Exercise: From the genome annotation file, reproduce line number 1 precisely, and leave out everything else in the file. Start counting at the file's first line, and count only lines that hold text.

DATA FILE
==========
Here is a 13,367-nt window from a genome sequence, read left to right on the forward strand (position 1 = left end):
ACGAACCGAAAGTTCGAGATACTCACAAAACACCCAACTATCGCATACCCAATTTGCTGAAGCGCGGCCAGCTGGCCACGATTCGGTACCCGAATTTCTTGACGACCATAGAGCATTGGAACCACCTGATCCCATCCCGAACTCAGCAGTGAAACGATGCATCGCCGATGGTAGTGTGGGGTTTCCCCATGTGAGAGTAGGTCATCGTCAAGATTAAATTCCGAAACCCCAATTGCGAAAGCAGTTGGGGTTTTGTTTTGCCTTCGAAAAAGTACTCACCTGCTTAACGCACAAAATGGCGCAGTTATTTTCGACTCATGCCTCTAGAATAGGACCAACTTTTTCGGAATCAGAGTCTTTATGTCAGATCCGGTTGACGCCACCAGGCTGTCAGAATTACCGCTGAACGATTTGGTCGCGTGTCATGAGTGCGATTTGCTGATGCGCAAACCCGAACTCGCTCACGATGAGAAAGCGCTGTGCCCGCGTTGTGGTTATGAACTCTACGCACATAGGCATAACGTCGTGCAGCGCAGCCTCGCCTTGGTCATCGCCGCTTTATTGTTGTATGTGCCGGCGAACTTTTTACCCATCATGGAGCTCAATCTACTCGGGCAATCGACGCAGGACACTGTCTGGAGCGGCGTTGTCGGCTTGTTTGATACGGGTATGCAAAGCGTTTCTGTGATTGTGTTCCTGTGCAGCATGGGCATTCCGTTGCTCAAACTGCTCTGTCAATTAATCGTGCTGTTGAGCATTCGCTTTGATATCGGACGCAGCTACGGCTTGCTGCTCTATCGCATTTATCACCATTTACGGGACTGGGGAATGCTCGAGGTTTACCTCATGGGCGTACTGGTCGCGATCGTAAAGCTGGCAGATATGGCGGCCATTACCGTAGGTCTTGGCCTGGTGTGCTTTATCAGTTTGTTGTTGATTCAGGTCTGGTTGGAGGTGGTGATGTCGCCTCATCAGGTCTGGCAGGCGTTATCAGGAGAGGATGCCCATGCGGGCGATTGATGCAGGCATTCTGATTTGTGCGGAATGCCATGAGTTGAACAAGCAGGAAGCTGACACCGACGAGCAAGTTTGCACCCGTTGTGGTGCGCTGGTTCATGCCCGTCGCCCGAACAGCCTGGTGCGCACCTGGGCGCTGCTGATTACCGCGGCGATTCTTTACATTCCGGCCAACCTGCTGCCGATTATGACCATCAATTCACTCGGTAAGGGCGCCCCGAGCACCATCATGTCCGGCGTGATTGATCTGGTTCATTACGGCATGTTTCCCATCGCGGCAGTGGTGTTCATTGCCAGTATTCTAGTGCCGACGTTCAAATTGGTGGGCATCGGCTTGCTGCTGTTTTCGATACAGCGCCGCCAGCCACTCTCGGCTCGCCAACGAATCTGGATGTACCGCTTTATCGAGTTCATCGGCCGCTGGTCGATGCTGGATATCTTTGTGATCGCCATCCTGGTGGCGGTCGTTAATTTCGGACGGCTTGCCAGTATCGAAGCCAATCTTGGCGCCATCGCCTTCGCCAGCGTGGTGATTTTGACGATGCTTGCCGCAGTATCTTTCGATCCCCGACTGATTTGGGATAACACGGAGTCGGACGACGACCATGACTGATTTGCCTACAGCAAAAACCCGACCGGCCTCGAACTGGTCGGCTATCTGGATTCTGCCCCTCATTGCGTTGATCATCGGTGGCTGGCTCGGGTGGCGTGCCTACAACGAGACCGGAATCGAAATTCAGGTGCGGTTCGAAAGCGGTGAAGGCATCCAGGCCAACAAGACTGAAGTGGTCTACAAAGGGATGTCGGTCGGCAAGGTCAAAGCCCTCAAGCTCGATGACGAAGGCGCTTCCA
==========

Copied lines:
Here is a 13,367-nt window from a genome sequence, read left to right on the forward strand (position 1 = left end):